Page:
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Refining the Art of Teaching

Refining is the process of purification.  Natural resources are refined when they are almost in a usable state in order to make them more valuable.

I think teachers ought to engage in a refining process as well.  A process of purification.  A process of becoming more valuable.

I’ve heard all of the reasons why we don’t; however, I’ve come to realize reflective practice boils down to you either believe in it and make time for it or you don’t.  It’s just like anything else in life:  we make time for the things we believe are important.

I believe reflective practice is what sets apart the great teachers.  A quote hangs in my office saying, “The difference between successful people and unsuccessful people is successful people fail more.”  It is in the process of taking risks and trying new ideas then considering how well these ideas worked which allow us to grow as teachers.

When I consider refining as a process of purification, I realize much of the time I spend in reflective practice is asking myself whether the experiences my students encounter are meaningful.  Are they authentic?  I hold tightly to a small number of core beliefs about teaching and I’m constantly asking myself whether my instruction holds true.

I catch myself getting caught up in the “game of school.”  I find myself doing things in my classroom because of the ease and simplicity of it.  Without intentionally engaging in reflective practice, I could easily be caught up in teaching to raise test scores instead of raising readers and writers.

As a reader of this blog, I think it is safe to assume you engage in reflective practice on a regular basis.  Would you mind sharing why you do so and how you find the time?  I’ll look forward to reading your comments.  Thanks in advance for sharing your thinking.



Ruth Ayres View All

Unhurried. Finding the magic in the middle of living. Capturing a life of ridiculous grace + raw stories.

8 thoughts on “Refining the Art of Teaching Leave a comment

  1. I think this is an area where I need to grow…I could begin by posting at least once a week reflecting on the week and what we did and how it matched up with what I value.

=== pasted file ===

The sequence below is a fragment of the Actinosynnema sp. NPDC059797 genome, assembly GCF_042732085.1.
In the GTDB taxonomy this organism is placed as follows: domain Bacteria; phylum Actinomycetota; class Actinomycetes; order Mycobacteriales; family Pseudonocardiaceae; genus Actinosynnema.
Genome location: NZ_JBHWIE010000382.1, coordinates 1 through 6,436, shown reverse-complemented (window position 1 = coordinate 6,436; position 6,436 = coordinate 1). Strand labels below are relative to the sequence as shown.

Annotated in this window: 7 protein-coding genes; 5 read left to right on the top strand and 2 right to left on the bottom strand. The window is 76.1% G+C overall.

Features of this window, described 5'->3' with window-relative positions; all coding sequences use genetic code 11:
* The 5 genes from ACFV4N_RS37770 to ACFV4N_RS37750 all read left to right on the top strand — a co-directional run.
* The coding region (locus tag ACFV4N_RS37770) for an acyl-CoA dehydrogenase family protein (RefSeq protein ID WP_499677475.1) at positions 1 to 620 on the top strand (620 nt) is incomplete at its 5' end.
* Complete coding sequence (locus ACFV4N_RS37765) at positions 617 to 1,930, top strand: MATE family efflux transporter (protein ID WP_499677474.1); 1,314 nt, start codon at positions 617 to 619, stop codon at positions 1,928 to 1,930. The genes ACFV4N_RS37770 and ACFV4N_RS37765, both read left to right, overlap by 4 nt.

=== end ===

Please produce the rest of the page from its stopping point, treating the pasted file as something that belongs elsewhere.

I also need to challenge myself and talk more with my co-workers and reflect with them about lessons…


  2. Why do I reflect on my teaching? I can’t sleep at night knowing I haven’t done my best at my job. I have 21 lives that depend on my every day. If I wanted an easy job, I’d do something else.


  3. I reflect with other teachers. Setting aside time to talk about “our kids” instead of “my kids” makes this journey one of collaboration instead of isolation.
    I blog too, for my own reflection, but that was already mentioned above. ( I think reading blogs and responding is another form of reflection/collaboration. It connects us and supports us as we move forward.


  4. I am a brand new teacher who has just completed university this year. I have been doing some substitute teaching and I decided to start a blog. I plan to use it as a place where I can record my reflections and growth as a teacher. I love your blog!!


  5. We are fortunate in our district to have thoughtful and engaging professional development. I find I have to carve out time to reflect on my practice, student learning, and new understandings from this professional development. Finding time to synthesize all of this and have conversations with others takes reflection to the next level.


  6. I write about teaching (as many of us do). I speak about teaching to different groups. Last week I was invited to speak to graduate students in education and I discovered, once again, the challenge and discovery of speaking from that place where theory meets practice. When I read professionally, I find that I am in silent conversation about my classroom practice as I read. I listen to my students and often write down scraps of what I hear; I end up with a composite picture that never fails to inform me. And last (but not least), I pray about my teaching… that my work might be blessed and be a blessing to others, and that my eyes my be open to the wonders before me. I include this piece here only because I know it is a key part of my work to respect every student. This may be way more than you wanted, but I agree that it is important for reflective teachers to have the conversation. Thanks for initiating it.


  7. I reflect by writing in my notebook. I find that when I take the time to think about what I like and didn’t like about a lesson or unit and what worked and didn’t work, I am able to make my teaching better. I am lucky because I teacher a ten week course, so I have four chances each year to make it even better and every quarter I make changes!!


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